A Review of MORK BORG

A few years ago, a soon to be author decided to play through a marathon of Dark Souls while listening to nothing but Swedish death metal.  From the ensuing fever dream came the TTRPG entity known as MÖRK BORG (Swedish for Dark Fort).  Okay, so that is not the real story behind MÖRK BORG, but I could certainly believe it!  Today’s review is going to be something special.  We don’t just have a TTRPG review, but a review of what can only be described as an experience.  

This game is so fierce that it MAKES ME WANT TO WRITE THIS ENTIRE REVIEW IN ALL CAPS!    Truly, OCKUTL ORTMASTARE Games & Stockholm Kartell have created something special.  This is MÖRK BORG …

The Book 

When I said that MÖRK BORG is an experience, I truly meant it.  From cover to cover (94 pages) MÖRK BORG stands out, and draws you in with the wild and chaotic visuals that are part heavy metal album cover, medieval manuscript, and game notes all in one.  Each page is visually and stylistically different from the last, but flows in a way that conveys the story of the setting while setting up the basics of the game.  MÖRK BORG is not a dense book in terms of content, but conveys everything you will need to run a game including setup, mechanics, along with a favorable sampling of adversaries.  The last section of the book is dedicated to a dungeon crawl called The Shadow King’s Lost Heir, along with a few handy references.       


Now there may be tens of you asking, “isn’t this setting just a mashup of Mork & Mindy combined with the Borg from Star Trek?”  To which the answer is an emphatic.. NOOOOO!  Although, now that I have put the idea in your head, there will certainly be many fanfic crossovers written on this absolute peanut butter and jelly IP combination.   

What MÖRK BORG conveys is essentially the Scandinavian themed brother of Dark Souls power by Swedish Death Metal.  There is even a fitting spotify soundtrack to go with the game!  Gameplay is centered around a dying land of Tveland, which is surrounded by an endless sea.  It is a dark, bleak place surrounded by threats, and completely devoid of light, warmth, and hope.    

There are other darker powers in play surrounding this setting, but I don’t want to ruin the experience.  Just know that the described regions of Tvelland combined with the greater looming threat will give you everything you need to know.  Everything else is determined by both the GM, and players to a limited extent.  

Mechanics & Character Creation

MÖRK BORG is a fast paced creature that wants you to dive in head first.  Every element of character creation is down to a few quick die rolls that will determine the abilities/stats and equipment, powers, and name of your character.  If you like there are optional charts to determine terrible traits, bad habits, and even physical deformities or other bodily damage.  MÖRK BORG doesn’t’ care who you are because it knows that you are insignificant, and the setting will likely take you out just as fast as you came in.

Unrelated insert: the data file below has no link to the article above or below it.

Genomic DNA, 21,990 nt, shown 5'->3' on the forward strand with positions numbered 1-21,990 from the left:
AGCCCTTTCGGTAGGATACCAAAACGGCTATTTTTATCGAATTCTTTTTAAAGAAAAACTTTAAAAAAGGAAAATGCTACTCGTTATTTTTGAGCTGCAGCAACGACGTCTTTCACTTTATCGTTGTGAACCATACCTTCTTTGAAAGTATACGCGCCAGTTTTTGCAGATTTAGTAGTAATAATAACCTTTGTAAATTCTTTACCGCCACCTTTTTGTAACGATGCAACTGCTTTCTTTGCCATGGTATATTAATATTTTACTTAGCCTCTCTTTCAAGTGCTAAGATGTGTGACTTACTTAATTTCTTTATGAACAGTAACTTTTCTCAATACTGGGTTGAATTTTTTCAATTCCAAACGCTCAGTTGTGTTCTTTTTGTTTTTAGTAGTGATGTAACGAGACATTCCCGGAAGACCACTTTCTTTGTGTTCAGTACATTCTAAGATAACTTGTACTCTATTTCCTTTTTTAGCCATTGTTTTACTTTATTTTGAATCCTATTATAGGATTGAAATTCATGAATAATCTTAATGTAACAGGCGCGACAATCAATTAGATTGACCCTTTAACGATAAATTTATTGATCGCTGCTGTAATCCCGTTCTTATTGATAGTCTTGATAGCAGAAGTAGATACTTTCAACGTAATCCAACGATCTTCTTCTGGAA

The mechanics are simple.  Roll a d20 + Modifiers versus an established Difficulty Rating (DR) to determine most outcomes.  There are condensed rules for initiative, critical, powers, morale, and rest and NPC reactions.  Every element of MÖRK BORG is tailored to fit a fast paced game.  It doesn’t want you looking up or interpreting rules, but instead wants you to pick up your weapon and fight!  In many ways, the game strongly reminds me of the brutal ruleset of first edition Dungeons & Dragons.

The Good

MÖRK BORG is an amazing creature.  It sits on the razor’s edge of style and substance.  This game knows what it is, and wants to pull you in by the face in order to embrace the chaos.  Additionally, this game definitely fits well for “roll players” and not “role-players,” if you catch my meaning.   

The Bad

In terms of actual game content, MÖRK BORG is rather slim, and is best suited for short games (around 1-3 sessions).  Players desiring more mechanical substance or crunch will be disappointed by the lack of expanded content.  As noted above, the lack of social mechanics will leave some of the group thespians feeling a bit flat.  But again, MÖRK BORG isn’t a game of social intrigue, politics, or clever one-liners.    

Additionally, the layout of the book is rather chaotic, as every page may contain diverse aesthetic choices such as GIGANTIC flowing words, split/skewed text, or even something resembling a book of psalms.  For some readers, finding information in this chaos may prove frustrating.  


MÖRK BORG is a quick and dirty blood soaked romp oozing with style! Yes, buy it!  

One thought on “A Review of MORK BORG

Leave a Reply

Fill in your details below or click an icon to log in:

WordPress.com Logo

You are commenting using your WordPress.com account. Log Out /  Change )

Twitter picture

You are commenting using your Twitter account. Log Out /  Change )

Facebook photo

You are commenting using your Facebook account. Log Out /  Change )

Connecting to %s

%d bloggers like this: